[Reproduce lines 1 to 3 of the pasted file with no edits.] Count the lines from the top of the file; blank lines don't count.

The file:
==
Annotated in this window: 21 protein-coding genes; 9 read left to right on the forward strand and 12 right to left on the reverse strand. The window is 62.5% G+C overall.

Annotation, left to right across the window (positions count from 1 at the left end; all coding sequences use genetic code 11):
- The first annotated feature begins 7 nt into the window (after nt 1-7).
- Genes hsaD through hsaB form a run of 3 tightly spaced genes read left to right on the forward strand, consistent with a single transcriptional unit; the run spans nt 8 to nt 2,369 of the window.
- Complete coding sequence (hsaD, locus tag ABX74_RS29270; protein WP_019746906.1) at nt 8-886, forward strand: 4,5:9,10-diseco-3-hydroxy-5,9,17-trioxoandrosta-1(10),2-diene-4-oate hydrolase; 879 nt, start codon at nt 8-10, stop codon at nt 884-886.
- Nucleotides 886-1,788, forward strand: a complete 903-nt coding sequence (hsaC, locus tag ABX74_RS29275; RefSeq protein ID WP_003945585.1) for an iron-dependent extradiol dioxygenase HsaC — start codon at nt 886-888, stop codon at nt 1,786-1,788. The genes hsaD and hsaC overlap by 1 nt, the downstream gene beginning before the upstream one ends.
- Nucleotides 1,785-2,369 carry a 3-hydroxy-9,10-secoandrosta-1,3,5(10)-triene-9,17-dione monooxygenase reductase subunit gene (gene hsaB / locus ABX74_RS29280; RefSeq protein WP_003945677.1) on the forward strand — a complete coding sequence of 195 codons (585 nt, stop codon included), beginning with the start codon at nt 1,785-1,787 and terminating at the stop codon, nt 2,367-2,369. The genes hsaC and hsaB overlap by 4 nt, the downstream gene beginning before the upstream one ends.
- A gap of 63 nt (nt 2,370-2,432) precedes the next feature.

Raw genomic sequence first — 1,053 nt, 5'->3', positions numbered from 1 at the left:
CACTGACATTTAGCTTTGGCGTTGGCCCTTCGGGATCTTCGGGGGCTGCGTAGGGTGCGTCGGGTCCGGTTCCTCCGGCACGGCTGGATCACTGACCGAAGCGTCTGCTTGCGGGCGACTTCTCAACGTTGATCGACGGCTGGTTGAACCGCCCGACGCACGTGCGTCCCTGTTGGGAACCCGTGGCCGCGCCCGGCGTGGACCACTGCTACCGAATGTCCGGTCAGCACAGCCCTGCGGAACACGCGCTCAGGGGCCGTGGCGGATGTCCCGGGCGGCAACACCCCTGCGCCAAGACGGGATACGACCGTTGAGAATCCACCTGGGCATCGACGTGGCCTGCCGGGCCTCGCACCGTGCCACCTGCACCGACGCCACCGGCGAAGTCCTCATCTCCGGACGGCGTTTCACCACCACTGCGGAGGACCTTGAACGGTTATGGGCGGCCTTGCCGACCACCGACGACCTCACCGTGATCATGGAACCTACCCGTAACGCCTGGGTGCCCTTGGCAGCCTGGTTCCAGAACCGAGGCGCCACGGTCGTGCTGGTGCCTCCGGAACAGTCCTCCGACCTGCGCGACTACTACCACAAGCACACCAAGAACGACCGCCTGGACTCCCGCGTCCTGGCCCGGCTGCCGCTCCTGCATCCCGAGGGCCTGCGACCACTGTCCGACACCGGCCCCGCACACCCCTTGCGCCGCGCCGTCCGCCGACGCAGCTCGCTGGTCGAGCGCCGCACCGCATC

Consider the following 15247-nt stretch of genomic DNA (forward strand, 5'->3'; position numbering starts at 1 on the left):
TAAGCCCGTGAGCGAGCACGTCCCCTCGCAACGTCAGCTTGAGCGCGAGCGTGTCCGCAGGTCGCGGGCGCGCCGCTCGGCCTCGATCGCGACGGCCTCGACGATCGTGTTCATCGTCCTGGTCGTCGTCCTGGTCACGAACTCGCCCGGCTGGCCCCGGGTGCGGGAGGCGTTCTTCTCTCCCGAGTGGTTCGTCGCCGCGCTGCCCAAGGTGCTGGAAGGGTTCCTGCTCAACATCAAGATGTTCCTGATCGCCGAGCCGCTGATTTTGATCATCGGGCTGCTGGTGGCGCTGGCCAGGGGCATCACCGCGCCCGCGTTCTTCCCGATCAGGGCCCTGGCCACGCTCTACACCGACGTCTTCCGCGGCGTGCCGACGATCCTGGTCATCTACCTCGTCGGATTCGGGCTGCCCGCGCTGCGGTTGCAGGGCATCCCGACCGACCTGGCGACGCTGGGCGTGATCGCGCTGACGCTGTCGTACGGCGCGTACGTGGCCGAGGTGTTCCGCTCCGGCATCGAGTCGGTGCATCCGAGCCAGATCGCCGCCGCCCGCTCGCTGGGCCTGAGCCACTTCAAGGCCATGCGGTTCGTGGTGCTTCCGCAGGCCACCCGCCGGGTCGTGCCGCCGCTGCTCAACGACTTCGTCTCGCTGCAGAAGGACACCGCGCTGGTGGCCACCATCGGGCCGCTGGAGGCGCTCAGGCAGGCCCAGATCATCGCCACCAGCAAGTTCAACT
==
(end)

Annotated in this window: 21 protein-coding genes; 9 read left to right on the forward strand and 12 right to left on the reverse strand. The window is 62.5% G+C overall.

Annotation, left to right across the window (positions count from 1 at the left end; all coding sequences use genetic code 11):
- The first annotated feature begins 7 nt into the window (after nt 1-7).